I just came across this in a comment to this article. It's damn good advice if you're in graduate school and anything like me. It's also contrary to almost all "normal" advice you'll hear. And don' forget, "Friend, I don't know what the hell you do for a living, but damn!" It's the one time in your life you can spend all day in the library and reading books and consider it work:
7 Golden Rules for Grad School:
1. Never agree to live with someone in your program. Go home to someone who is either in a different program or who is a citizen of the "Real World."
2. Always try and remember that MANY of your colleagues have the minimal level of social skills required for functioning outside of academia and many of them are feeling, after being star pupils and overachievers for most of their lives, deeply insecure. Knowing this will help alleviate a lot of your stress. So when they say something to you like, "You only got to teach X class because so-and-so/that professor/the department ________________." Just quote Oprah and what one of my older colleagues said: "Don't let them steal your joy!"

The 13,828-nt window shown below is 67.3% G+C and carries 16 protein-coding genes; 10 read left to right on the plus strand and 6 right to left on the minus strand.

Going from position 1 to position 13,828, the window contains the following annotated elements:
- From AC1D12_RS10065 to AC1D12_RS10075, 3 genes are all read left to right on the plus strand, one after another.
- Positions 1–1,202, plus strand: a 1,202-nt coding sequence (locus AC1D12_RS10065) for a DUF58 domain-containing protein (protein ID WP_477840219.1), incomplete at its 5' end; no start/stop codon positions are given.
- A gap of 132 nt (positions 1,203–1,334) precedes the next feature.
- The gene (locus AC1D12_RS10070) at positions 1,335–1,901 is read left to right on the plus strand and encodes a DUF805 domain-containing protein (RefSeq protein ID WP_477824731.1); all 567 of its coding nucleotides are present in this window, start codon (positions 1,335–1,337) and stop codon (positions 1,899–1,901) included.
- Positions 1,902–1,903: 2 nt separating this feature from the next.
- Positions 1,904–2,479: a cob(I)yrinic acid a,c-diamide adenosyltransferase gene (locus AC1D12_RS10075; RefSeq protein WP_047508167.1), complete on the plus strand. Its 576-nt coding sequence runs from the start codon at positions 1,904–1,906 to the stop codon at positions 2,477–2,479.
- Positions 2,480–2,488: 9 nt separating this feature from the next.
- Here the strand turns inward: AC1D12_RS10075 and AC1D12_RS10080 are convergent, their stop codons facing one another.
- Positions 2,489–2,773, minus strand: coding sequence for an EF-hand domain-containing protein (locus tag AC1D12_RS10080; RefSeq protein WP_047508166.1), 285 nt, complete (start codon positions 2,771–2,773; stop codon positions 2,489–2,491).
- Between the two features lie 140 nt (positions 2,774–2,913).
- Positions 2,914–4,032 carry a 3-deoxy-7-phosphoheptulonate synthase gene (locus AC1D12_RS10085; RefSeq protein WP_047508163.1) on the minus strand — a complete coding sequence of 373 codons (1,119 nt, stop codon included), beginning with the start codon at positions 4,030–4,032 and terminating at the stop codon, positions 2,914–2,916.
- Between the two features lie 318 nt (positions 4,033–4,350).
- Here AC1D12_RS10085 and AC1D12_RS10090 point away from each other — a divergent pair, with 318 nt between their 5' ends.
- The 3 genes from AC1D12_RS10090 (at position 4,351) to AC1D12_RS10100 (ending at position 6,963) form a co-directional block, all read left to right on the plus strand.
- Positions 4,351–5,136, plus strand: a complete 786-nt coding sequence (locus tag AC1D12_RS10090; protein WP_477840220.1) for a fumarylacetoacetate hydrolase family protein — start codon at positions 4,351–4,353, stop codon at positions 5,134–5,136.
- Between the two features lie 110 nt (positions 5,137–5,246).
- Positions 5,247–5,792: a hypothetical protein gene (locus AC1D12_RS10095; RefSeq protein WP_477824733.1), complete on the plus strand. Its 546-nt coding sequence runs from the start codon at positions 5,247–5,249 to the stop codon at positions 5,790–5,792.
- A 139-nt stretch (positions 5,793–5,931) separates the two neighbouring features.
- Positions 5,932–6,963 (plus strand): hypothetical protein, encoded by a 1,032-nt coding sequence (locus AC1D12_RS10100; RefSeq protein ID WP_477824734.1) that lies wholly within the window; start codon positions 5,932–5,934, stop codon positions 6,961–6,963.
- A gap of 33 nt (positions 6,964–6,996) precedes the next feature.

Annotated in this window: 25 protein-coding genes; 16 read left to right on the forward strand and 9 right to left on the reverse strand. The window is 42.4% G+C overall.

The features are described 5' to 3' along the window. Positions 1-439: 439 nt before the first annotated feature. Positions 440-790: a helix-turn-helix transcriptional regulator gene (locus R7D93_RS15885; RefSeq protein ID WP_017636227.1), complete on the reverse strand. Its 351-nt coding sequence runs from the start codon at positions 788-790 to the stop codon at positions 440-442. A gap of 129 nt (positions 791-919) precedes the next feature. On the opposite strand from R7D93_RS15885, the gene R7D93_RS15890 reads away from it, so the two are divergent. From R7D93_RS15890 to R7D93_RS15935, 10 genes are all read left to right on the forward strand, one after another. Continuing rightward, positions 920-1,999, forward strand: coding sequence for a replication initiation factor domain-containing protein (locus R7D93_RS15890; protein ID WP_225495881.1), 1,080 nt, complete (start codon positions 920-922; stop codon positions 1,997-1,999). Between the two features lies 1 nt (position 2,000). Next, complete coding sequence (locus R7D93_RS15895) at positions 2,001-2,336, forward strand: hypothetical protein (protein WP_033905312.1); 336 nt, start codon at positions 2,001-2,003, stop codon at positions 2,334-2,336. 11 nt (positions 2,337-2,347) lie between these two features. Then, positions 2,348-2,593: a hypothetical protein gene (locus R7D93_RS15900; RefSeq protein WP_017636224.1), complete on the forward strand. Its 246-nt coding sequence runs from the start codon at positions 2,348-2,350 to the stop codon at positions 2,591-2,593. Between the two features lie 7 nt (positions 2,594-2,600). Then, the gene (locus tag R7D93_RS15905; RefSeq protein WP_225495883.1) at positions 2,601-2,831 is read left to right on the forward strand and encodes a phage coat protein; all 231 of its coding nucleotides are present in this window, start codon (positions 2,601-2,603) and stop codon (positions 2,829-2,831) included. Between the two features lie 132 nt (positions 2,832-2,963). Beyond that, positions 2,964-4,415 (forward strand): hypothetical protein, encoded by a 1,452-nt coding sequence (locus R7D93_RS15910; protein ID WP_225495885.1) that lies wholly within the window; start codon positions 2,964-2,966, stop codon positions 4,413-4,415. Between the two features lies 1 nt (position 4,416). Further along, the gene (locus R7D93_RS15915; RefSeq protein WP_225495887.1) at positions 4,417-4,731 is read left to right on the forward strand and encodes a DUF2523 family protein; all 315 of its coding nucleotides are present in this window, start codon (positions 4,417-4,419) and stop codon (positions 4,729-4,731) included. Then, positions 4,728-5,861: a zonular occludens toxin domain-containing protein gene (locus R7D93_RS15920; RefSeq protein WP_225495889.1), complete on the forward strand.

3. "Invest your ego somewhere else and find some support system that's separate from this program—your family, your lover, or whoever." Truer words were never spoken. Your friends and family are your reality check, your cheerleaders, and they're the ones who are going to throw you a party post-defense. My best friend is always saying to me, "Friend, I don't know what the hell you do for a living, but damn!" That's all I need sometimes to get through a tough day.
4. "Be kind to yourself." - one of my professors who I taught for last year.
5. A little anxiety never hurt anyone, but just be aware of that fine line between knowing that you're just anxious and knowing that the lines on the bus's brakes were cut and the bus is barreling towards you.
6. In the words of Baz Luhrmann: "Don't waste your time on jealousy. Sometimes you're ahead, sometimes you're behind. The race is long and, in the end, it's only with yourself."
7. You're there because someone, somewhere, on some admissions committee put all the pieces of you together and wanted you to come and earn a graduate degree with them. If you couldn't do it, you never would've been recommended for admission by either your old professors or a bunch of professors who you've never even met before you set-foot in the door in August. You CAN do it.